Medieval castles in North Rhine-Westphalia

Morenhoven Castle

Morenhoven Castle consists of outer ward and main castle. The moated castle can be reached over an arched bridge and probably originates from a fortified courtyard of the 9th century. In the 12th and 13th century the forerunners of the current castle belonged to the country manor on the  Swist. During the Thirty Years' War the castle was destroyed by Hessian soldiers. From 1682 onwards the new building was built. Thi ...
Founded: 12th century | Location: Morenhoven, Germany

Windeck Castle Ruins

Burg Windeck was once an extended castle site, whose dimensions can still be guessed from the current ruins. The previous imposing castle was first mentioned in 1174 as Neu-Windeck. The site was a border fortification of the Count von Berg against the Counts von Sayn (Homberg) and the von Blankenbergs. It was extended a great deal after 1435. Burg Windeck was destroyed during the 30 Years War and in 1672 by the French and ...
Founded: 12th century | Location: Altwindeck, Germany

Holzheim Castle

Holzheim Castle dates to 1333, and its owners were vassals of the Duchy of Jülich. In the 15th to 17th centuries the manor house and gate tower were built, both of which have survived. In 1818, when the region was part of the Prussia county of Düren, the castle and its estates were sold to private buyers. In 1893 it was bought by Richard Schleicher, who also bought the nearby estate of Schönthal. The property ...
Founded: 1333 | Location: Heistern, Germany

Featured Historic Landmarks, Sites & Buildings

Historic Site of the week

Monastery of São Vicente de Fora

Monastery of São Vicente de Fora (Monastery of St. Vincent Outside the Walls) is a 17th-century church and monastery in the city of Lisbon. It is one of the most important monasteries and mannerist buildings in the country. The monastery also contains the royal pantheon of the Braganza monarchs of Portugal.

The original Monastery of São Vicente de Fora was founded around 1147 by the first Portuguese King, Afonso Henriques, for the Augustinian Order. The Monastery, built in Romanesque style outside the city walls, was one of the most important monastic foundations in mediaeval Portugal. It is dedicated to Saint Vincent of Saragossa, patron saint of Lisbon, whose relics were brought from the Algarve to Lisbon in the 12th century.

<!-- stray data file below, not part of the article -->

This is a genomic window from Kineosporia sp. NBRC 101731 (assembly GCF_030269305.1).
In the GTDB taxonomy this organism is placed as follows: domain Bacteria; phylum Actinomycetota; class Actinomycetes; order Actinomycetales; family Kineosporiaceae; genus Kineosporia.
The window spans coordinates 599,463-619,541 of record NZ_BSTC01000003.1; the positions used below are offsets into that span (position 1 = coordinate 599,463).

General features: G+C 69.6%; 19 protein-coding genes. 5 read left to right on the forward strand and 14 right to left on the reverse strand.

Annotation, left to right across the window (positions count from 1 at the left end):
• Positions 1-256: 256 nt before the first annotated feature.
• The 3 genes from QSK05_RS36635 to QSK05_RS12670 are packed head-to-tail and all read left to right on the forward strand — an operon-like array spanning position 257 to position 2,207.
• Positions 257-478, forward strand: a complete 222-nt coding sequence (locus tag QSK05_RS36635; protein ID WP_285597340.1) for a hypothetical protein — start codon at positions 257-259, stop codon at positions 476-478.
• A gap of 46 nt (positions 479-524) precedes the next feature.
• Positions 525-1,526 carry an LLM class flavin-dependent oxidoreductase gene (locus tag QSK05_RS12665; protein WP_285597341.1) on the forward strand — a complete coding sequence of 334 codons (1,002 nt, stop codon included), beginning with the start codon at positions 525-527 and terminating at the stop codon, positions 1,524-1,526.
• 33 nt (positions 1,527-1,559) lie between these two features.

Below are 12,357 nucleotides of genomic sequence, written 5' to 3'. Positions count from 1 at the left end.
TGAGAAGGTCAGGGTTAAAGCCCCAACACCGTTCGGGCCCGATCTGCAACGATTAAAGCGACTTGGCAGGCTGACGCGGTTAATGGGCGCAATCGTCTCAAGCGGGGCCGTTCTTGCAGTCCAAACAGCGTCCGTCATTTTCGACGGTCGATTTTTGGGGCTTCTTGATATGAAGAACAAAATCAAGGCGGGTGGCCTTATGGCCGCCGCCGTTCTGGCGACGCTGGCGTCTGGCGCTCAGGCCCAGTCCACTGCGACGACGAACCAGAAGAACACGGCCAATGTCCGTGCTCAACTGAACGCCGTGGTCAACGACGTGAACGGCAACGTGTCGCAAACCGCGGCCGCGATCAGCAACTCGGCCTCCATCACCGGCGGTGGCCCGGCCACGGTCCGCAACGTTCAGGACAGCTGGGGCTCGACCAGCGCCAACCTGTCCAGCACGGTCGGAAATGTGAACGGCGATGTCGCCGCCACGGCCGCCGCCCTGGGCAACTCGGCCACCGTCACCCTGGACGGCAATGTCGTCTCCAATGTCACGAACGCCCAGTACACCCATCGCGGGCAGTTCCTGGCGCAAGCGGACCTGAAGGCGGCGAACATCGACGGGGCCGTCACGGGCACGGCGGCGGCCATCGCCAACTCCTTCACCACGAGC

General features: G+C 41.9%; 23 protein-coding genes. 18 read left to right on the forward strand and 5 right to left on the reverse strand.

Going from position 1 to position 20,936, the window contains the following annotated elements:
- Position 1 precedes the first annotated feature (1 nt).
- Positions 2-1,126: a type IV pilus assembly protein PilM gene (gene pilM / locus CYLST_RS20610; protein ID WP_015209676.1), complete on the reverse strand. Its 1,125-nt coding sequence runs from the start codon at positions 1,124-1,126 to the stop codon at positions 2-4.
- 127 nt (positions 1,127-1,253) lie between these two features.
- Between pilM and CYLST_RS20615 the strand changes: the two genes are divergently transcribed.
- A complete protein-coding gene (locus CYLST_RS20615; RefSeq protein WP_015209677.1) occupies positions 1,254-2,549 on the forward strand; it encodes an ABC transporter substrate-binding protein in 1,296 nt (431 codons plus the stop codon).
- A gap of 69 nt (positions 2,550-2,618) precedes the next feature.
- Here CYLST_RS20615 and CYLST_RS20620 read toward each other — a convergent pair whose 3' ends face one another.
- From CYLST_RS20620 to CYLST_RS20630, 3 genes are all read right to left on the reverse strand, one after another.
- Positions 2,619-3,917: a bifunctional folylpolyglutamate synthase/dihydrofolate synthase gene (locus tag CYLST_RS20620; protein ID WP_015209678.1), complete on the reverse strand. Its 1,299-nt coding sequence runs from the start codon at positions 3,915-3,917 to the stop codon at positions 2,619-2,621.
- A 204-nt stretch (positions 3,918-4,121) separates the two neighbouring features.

The present buildings are the result of a reconstruction ordered by King Philip II of Spain, who had become King of Portugal (as Philip I) after a succession crisis in 1580. The church of the monastery was built between 1582 and 1629, while other monastery buildings were finished only in the 18th century. The author of the design of the church is thought to be the Italian Jesuit Filippo Terzi and/or the Spaniard Juan de Herrera. The plans were followed and modified by Leonardo Turriano, Baltazar Álvares, Pedro Nunes Tinoco and João Nunes Tinoco.

The church of the Monastery has a majestic, austere façade that follows the later Renaissance style known as Mannerism. The façade, attributed to Baltazar Álvares, has several niches with statues of saints and is flanked by two towers (a model that would become widespread in Portugal). The lower part of the façade has three arches that lead to the galilee (entrance hall). The floorplan of the church reveals a Latin cross building with a one-aisled nave with lateral chapels. The church is covered by barrel vaulting and has a huge dome over the crossing. The general design of the church interior follows that of the prototypic church of Il Gesù, in Rome.

The beautiful main altarpiece is a Baroque work of the 18th century by one of the best Portuguese sculptors, Joaquim Machado de Castro. The altarpiece has the shape of a baldachin and is decorated with a large number of statues. The church also boasts several fine altarpieces in the lateral chapels.

The Monastery buildings are reached through a magnificent baroque portal, located beside the church façade. Inside, the entrance is decorated with blue-white 18th century tiles that tell the history of the Monastery, including scenes of the Siege of Lisbon in 1147. The ceiling of the room has an illusionistic painting executed in 1710 by the Italian Vincenzo Baccarelli. The sacristy of the Monastery is exuberantly decorated with polychromed marble and painting. The cloisters are also notable for the 18th century tiles that recount fables of La Fontaine, among other themes.

In 1834, after the religious orders were dissolved in Portugal, the monastery was transformed into a palace for the archbishops of Lisbon. Some decades later, King Ferdinand II transformed the monks' old refectory into a pantheon for the kings of the House of Braganza. Their tombs were transferred from the main chapel to this room.